Associate Professor, Human Genetics
Rangos 5117, 4401 Penn Ave, Pittsburgh, PA 15224
Primary Phone: 967-147-2407
Web site: http://www.chp.edu/research/areas/genetics/projects/goetzman
2002 University of Alabama-Birmingham, PhD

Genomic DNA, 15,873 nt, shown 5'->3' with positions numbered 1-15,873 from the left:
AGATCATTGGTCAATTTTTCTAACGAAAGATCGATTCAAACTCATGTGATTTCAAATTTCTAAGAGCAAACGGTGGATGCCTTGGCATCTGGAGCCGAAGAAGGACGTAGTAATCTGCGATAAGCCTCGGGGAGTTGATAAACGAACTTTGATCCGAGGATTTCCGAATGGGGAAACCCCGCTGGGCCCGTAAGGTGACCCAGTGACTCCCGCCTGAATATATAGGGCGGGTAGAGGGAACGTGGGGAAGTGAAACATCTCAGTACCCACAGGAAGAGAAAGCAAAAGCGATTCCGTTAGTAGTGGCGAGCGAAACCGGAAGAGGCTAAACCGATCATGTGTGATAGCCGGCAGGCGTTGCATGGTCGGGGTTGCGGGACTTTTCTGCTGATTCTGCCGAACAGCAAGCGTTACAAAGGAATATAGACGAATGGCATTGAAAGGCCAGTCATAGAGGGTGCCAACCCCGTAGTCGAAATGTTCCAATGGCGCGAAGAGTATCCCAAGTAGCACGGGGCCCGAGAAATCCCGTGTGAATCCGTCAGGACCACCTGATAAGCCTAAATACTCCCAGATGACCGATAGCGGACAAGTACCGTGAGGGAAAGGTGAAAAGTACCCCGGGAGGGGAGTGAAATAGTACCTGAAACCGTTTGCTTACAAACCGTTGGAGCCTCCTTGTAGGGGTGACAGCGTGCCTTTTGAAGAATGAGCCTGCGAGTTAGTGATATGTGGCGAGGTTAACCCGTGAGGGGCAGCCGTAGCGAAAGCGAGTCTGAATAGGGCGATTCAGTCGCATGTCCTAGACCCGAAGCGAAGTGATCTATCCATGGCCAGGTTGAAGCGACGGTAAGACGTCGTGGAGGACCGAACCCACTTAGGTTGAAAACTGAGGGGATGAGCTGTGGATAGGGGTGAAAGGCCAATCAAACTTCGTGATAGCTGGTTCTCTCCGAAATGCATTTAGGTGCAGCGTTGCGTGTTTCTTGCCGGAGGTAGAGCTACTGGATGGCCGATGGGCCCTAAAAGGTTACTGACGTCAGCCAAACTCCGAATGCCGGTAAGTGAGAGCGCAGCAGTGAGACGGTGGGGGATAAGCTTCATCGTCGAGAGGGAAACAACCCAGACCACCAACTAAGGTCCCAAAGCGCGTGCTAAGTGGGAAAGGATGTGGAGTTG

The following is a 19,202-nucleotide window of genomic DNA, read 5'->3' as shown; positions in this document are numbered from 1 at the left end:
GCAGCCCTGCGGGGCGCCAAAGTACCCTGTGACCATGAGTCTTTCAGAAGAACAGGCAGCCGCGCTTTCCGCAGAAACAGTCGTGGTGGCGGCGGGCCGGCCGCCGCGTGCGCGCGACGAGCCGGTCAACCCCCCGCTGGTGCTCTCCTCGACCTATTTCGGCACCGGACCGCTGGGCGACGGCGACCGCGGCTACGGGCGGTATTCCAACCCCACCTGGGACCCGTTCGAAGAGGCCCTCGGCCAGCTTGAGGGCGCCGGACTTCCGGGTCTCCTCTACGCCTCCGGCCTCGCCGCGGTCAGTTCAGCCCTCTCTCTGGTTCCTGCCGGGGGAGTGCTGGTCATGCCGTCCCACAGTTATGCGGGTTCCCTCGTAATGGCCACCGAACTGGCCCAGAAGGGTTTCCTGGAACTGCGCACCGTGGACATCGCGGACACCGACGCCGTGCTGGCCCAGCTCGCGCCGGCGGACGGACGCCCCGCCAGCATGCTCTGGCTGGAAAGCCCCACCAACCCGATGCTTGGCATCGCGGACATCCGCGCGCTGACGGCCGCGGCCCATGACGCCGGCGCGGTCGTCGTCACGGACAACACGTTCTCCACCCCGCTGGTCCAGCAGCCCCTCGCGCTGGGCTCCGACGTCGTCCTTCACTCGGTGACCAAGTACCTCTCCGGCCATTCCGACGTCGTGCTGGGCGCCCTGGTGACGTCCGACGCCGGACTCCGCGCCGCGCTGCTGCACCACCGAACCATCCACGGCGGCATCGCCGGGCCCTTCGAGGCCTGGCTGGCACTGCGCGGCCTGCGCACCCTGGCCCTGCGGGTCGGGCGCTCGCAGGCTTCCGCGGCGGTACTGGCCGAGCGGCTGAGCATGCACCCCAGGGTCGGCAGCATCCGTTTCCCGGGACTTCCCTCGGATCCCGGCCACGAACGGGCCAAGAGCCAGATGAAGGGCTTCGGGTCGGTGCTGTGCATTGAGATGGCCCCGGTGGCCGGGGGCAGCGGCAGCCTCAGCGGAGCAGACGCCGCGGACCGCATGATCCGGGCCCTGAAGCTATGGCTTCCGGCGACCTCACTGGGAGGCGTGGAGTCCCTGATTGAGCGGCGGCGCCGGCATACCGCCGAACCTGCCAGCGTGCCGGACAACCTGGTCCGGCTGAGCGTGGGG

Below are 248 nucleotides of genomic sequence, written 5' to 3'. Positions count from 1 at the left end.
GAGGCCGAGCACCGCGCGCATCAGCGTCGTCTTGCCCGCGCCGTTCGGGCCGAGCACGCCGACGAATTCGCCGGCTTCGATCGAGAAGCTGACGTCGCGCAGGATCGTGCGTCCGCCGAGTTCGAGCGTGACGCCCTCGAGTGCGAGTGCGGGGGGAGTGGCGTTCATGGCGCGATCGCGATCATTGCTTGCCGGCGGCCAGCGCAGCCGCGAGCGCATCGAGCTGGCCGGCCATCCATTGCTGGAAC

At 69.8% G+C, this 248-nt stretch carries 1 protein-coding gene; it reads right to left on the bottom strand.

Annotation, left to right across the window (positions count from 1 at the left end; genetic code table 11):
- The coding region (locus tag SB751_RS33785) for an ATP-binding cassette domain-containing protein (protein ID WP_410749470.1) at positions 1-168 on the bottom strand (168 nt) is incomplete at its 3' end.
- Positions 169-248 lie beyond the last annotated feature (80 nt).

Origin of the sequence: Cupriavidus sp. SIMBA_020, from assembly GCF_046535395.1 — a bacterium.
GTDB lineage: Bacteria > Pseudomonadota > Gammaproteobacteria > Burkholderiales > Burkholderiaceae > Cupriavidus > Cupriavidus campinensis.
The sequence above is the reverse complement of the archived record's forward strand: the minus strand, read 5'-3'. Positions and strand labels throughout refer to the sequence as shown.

The Goetzman Lab studies the role of post-translational modifications as regulators of mitochondrial energy metabolism. Lysine is a positively charged amino acid known to play a role in protein:DNA interactions, protein:protein interactions, and protein:lipid interactions. Lysine residues are also important for proper intracellular localization of many proteins. In recent years it has become apparent that lysine residues are subject to a myriad of post-translational modifications such as acetylation, succinylation, malonylation, glutarylation, and sumoylation, to name a few, and these modifications can alter the function of proteins. For example, we have recently shown that an important mitochondrial fatty acid oxidation enzyme known as VLCAD becomes acetylated and succinylated on three lysines that are necessary for mediating binding of VLCAD to cardiolipin on the inner mitochondrial membrane. Acylation at these sites disrupts cardiolipin binding, thereby causing mislocalization of the enzyme to the mitochondrial matrix. Acylation of VLCAD and many other metabolic enzymes can be reversed by lysine deacylases known as sirtuins. Of the seven sirtuin family members, three reside in the mitochondria: SIRT3, SIRT4, and SIRT5. The Goetzman Lab is actively studying the role of these sirtuins in governing mitochondrial function and communication between mitochondria and other organelles.